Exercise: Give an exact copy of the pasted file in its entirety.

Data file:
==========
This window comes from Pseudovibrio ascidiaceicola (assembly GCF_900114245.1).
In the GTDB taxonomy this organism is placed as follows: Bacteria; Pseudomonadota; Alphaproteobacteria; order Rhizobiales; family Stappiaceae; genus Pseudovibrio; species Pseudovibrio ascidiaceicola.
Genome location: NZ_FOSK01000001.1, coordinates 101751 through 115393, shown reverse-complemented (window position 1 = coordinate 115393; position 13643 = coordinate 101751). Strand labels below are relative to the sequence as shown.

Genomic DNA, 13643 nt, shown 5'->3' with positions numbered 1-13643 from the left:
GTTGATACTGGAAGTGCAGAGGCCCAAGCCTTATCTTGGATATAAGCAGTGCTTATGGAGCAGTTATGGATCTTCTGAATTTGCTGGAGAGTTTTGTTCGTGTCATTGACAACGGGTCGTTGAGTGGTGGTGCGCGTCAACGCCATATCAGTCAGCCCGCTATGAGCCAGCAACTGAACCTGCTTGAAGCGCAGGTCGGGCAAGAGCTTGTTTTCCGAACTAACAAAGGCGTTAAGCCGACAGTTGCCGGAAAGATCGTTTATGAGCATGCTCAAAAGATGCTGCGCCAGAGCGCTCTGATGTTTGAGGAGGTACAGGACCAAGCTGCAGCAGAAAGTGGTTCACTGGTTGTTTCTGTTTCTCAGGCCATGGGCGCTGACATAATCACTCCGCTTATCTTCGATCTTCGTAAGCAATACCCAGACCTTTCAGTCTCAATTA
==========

This window comes from Pseudovibrio ascidiaceicola (assembly GCF_900114245.1).
In the GTDB taxonomy this organism is placed as follows: Bacteria; Pseudomonadota; Alphaproteobacteria; order Rhizobiales; family Stappiaceae; genus Pseudovibrio; species Pseudovibrio ascidiaceicola.
Genome location: NZ_FOSK01000001.1, coordinates 101751 through 115393, shown reverse-complemented (window position 1 = coordinate 115393; position 13643 = coordinate 101751). Strand labels below are relative to the sequence as shown.

Genomic DNA, 13643 nt, shown 5'->3' with positions numbered 1-13643 from the left:
GTTGATACTGGAAGTGCAGAGGCCCAAGCCTTATCTTGGATATAAGCAGTGCTTATGGAGCAGTTATGGATCTTCTGAATTTGCTGGAGAGTTTTGTTCGTGTCATTGACAACGGGTCGTTGAGTGGTGGTGCGCGTCAACGCCATATCAGTCAGCCCGCTATGAGCCAGCAACTGAACCTGCTTGAAGCGCAGGTCGGGCAAGAGCTTGTTTTCCGAACTAACAAAGGCGTTAAGCCGACAGTTGCCGGAAAGATCGTTTATGAGCATGCTCAAAAGATGCTGCGCCAGAGCGCTCTGATGTTTGAGGAGGTACAGGACCAAGCTGCAGCAGAAAGTGGTTCACTGGTTGTTTCTGTTTCTCAGGCCATGGGCGCTGACATAATCACTCCGCTTATCTTCGATCTTCGTAAGCAATACCCAGACCTTTCAGTCTCAATTA